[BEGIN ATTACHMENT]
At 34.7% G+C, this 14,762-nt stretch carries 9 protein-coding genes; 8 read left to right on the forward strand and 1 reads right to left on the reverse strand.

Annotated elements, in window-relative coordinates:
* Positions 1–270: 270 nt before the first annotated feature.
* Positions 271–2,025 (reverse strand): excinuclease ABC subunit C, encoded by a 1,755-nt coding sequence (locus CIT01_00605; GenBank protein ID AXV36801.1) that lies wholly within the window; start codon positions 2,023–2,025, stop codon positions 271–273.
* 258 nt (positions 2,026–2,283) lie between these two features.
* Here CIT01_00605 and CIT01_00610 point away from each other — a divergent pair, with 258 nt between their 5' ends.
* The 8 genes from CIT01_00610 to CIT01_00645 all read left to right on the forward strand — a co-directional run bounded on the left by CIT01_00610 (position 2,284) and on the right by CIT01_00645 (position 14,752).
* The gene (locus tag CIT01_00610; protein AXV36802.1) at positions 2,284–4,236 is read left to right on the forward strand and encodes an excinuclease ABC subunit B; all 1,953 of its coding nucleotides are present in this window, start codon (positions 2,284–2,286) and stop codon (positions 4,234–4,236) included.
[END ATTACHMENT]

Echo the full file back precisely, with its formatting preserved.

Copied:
At 34.7% G+C, this 14,762-nt stretch carries 9 protein-coding genes; 8 read left to right on the forward strand and 1 reads right to left on the reverse strand.

Annotated elements, in window-relative coordinates:
* Positions 1–270: 270 nt before the first annotated feature.
* Positions 271–2,025 (reverse strand): excinuclease ABC subunit C, encoded by a 1,755-nt coding sequence (locus CIT01_00605; GenBank protein ID AXV36801.1) that lies wholly within the window; start codon positions 2,023–2,025, stop codon positions 271–273.
* 258 nt (positions 2,026–2,283) lie between these two features.
* Here CIT01_00605 and CIT01_00610 point away from each other — a divergent pair, with 258 nt between their 5' ends.
* The 8 genes from CIT01_00610 to CIT01_00645 all read left to right on the forward strand — a co-directional run bounded on the left by CIT01_00610 (position 2,284) and on the right by CIT01_00645 (position 14,752).
* The gene (locus tag CIT01_00610; protein AXV36802.1) at positions 2,284–4,236 is read left to right on the forward strand and encodes an excinuclease ABC subunit B; all 1,953 of its coding nucleotides are present in this window, start codon (positions 2,284–2,286) and stop codon (positions 4,234–4,236) included.